Dry Tortugas National Park is unlike any national park you’ll find in the United States — not only is it remote (roughly 70 miles west of Key West), it’s mostly underwater. The 100-square-mile park is actually an archipelago of seven islands, one of which boasts Fort Jefferson, a fortress that broke ground in 1846. It’s a hike to this park (considering that it’s only accessible by boat or seaplane), but it’s worth the effort; popular for snorkeling or scuba diving, crystal clear sparkling waters reveal one of the largest coral barrier reefs in the world. Brimming with fish and other marine animals, Dry Tortugas is also a nesting spot for endangered sea turtles.
If you’re looking for a scenic outdoor adventure, the best national parks in Florida give the state’s buzzing beach scene a run for its money. Sure, the Sunshine State’s national parks command their share of the coast, but you’ll find a range of landscapes that offer plenty more than sand and sunshine.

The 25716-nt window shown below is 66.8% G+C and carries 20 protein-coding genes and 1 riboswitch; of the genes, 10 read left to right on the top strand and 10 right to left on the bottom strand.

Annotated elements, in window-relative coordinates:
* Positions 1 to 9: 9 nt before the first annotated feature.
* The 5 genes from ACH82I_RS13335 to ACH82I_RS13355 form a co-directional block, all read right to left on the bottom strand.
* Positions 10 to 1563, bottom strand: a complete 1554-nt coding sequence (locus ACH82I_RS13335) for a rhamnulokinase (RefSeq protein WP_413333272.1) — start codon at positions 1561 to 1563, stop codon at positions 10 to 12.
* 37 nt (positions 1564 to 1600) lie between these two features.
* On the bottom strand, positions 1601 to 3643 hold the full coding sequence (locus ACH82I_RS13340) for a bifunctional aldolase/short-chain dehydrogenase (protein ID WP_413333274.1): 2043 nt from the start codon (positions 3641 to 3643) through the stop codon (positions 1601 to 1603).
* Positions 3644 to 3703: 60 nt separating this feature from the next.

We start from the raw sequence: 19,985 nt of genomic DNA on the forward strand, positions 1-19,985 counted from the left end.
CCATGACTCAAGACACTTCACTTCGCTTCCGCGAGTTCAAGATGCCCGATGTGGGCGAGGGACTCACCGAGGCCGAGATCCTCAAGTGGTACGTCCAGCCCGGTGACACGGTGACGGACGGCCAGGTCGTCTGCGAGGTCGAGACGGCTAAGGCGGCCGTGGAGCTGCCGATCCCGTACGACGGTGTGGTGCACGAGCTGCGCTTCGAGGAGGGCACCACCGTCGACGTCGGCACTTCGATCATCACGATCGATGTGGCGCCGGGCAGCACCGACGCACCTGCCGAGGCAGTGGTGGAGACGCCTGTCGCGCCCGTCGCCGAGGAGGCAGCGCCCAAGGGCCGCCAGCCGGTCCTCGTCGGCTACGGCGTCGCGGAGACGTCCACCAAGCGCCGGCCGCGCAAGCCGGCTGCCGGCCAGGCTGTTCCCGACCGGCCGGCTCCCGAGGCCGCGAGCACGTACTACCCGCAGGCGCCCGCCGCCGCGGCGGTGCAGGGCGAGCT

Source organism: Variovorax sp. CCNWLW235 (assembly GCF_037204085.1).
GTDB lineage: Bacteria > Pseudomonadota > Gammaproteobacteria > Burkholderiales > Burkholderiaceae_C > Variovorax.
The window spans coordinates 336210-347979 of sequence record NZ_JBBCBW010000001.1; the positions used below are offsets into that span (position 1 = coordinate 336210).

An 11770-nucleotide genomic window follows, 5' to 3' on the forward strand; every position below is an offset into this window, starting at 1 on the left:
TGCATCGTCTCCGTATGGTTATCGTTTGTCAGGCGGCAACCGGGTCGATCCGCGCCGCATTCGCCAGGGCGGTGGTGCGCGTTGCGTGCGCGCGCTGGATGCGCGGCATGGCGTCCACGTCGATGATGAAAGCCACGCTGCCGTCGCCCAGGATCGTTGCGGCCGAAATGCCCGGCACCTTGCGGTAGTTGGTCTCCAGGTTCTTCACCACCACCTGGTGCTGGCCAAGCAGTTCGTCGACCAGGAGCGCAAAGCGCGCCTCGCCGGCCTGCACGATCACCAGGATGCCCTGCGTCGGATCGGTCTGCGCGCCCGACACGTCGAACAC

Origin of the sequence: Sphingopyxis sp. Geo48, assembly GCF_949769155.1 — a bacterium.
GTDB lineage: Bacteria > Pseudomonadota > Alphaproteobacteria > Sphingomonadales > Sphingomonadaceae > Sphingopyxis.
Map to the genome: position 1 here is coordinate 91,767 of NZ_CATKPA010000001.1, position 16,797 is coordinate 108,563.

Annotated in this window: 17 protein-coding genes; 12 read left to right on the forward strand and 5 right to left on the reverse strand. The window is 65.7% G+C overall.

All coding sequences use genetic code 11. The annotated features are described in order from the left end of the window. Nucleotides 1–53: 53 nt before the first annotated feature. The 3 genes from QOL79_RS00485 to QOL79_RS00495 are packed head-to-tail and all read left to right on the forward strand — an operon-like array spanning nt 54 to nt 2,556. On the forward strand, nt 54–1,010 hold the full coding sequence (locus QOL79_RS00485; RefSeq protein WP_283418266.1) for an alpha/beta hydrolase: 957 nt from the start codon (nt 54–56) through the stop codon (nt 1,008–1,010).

Think you already know what you might expect from Florida’s parks? Think again. Near Miami, the Everglades park alone represents an entire ecosystem in and of itself, boasting some of Florida’s most iconic wildlife (alligators, panthers, snakes, oh my!), while Dry Tortugas National Park in Key West is anything but dry (the bulk of the remote park, in fact, is located underwater). From stunning turquoise waters to itty-bitty islands only accessible by boat, plenty of mangrove forests and acres upon acres of coral reefs, there’s plenty to explore whether you’re on foot, paddling via kayak, or snorkeling into the sunset.
Ready to let the scenery surprise you? Home to stunning seashores, soaring national monuments, and plenty of natural beauty, these are the six best national parks in Florida (including a few national monuments, too).
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